German hospitals rely on conscientious objectors for cheap labor

Hospitals in Germany may lose a source of cheap labor if a proposal to abolish the draft is pushed through.

Because Germany is under pressure to cut defense spending and modernize its armed forces, the defense minister has called for military conscription to be scrapped, the Wall Street Journal reports. But some people affiliated with the healthcare sector argue that abolishing the draft would hurt public services, because the pipeline of conscientious objectors who staff social services for six months at a time would dry up.

For the past 20 years, more than half of draftees have opted for conscientious objector status, which is allowed in Germany. In 2009, 66 percent of the 226,000 men deemed fit to serve filed as conscientious objectors, which got them jobs as civilian servants, the WSJ reports.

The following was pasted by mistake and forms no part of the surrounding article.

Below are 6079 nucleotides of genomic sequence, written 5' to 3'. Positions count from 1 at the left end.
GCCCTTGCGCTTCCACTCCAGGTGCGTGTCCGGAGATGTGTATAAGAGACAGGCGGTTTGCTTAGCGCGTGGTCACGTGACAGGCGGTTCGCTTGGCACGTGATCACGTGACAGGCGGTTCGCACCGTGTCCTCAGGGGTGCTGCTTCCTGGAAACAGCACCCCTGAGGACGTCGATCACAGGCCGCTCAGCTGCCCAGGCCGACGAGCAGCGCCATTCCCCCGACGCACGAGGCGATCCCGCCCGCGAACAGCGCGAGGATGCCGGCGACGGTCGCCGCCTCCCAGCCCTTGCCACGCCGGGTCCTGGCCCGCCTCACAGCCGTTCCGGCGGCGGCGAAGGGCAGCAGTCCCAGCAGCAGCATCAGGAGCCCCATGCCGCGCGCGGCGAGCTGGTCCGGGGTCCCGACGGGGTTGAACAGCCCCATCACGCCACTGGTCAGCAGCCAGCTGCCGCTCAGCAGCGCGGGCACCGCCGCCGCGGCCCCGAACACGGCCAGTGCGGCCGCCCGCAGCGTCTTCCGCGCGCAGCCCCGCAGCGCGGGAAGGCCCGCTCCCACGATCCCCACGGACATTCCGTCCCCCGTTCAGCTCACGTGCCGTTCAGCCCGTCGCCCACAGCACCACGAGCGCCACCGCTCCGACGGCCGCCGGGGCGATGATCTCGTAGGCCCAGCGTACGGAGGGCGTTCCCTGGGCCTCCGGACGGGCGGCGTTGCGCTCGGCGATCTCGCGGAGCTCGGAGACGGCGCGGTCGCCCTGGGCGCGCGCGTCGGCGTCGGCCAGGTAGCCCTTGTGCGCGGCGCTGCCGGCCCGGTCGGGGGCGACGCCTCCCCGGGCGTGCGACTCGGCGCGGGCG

Hospitals, clinics, and nursing homes have come to depend on the conscientious objectors to perform "supplementary" work that doesn't compete with traditional jobs. Peer Kopf, an expert on personnel and operations at the German Hospital Association, told the WSJ that losing their help "would definitely be a loss."

To learn more:
- read the Wall Street Journal article